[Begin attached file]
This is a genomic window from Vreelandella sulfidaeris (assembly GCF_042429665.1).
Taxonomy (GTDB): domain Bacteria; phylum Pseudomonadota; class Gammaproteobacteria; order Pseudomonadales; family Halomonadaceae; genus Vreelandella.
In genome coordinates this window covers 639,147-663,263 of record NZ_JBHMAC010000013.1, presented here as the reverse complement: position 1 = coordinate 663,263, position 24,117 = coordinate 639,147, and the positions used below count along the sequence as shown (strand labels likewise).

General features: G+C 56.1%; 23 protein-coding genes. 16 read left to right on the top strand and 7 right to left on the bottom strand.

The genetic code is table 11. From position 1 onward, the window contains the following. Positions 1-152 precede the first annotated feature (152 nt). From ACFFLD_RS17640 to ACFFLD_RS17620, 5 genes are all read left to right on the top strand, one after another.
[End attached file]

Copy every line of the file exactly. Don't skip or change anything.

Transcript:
This is a genomic window from Vreelandella sulfidaeris (assembly GCF_042429665.1).
Taxonomy (GTDB): domain Bacteria; phylum Pseudomonadota; class Gammaproteobacteria; order Pseudomonadales; family Halomonadaceae; genus Vreelandella.
In genome coordinates this window covers 639,147-663,263 of record NZ_JBHMAC010000013.1, presented here as the reverse complement: position 1 = coordinate 663,263, position 24,117 = coordinate 639,147, and the positions used below count along the sequence as shown (strand labels likewise).

General features: G+C 56.1%; 23 protein-coding genes. 16 read left to right on the top strand and 7 right to left on the bottom strand.

The genetic code is table 11. From position 1 onward, the window contains the following. Positions 1-152 precede the first annotated feature (152 nt). From ACFFLD_RS17640 to ACFFLD_RS17620, 5 genes are all read left to right on the top strand, one after another.